However, if you are already bankrupt at the time that the provisional order is made against you, your liability for restitution may be protected by the Act.

    If you wish to inquire about bankruptcy or are unsure about your status, you should contact an office of the Australian Financial Security Authority (previously known as Insolvency Trustee Service of Australia (ITSA) or a legal practitioner. However, please note any costs incurred are not met by Victims Services.

    I have a new life and family now and I don't want these proceedings to interfere with my financial situation.

    You can apply to the Commissioner of Victims Rights, for a payment arrangement which will minimise any disruption to your lifestyle. If you comply with the arrangement, the restitution order will not be enforced or registered  with financial credit rating agencies.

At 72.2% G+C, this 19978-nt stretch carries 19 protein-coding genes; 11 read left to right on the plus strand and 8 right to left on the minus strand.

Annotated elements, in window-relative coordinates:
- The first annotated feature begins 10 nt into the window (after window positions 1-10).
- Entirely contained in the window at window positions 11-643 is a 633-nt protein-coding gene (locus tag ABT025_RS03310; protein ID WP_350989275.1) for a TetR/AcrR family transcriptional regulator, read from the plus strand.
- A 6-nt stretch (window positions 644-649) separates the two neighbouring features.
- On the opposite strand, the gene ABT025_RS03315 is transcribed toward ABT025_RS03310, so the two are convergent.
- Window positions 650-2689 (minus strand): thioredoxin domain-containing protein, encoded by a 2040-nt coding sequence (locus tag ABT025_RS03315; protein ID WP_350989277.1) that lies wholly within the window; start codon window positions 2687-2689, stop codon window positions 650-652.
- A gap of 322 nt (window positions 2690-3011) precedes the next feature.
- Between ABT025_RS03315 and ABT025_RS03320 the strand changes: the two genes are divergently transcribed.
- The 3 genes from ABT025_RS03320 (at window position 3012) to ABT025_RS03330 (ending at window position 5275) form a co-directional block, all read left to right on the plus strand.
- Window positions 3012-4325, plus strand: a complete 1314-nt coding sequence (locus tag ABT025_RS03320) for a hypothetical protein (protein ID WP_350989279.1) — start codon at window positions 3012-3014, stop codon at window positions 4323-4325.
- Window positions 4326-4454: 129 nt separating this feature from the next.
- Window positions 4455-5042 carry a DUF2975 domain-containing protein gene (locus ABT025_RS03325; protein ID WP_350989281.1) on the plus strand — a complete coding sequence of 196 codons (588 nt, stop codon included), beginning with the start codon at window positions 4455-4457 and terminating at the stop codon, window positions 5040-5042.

Can I convert the restitution order into warrants or a community service order or spend time in gaol?

    No - Victims Services is not authorised to impose penalties in lieu of restitution. Restitution action is taken to recover the amount paid by the government to a victim.

    Why did it take so long to receive the Provisional Order?

    The Act provides that a provisional order may not be made against a person if: 

    a) 2 years or more have elapsed since:

    (1) The end of the period in which a claim may be made under an application for victims support under section 40 (6), or

    (2) The date on which the person was convicted of the relevant offence, whichever is the later, or

    b) Civil proceedings have been commenced or are being maintained against the person, by or on behalf of the State, in respect of an action for damages arising from substantially the same facts as those on which the relevant approval was based.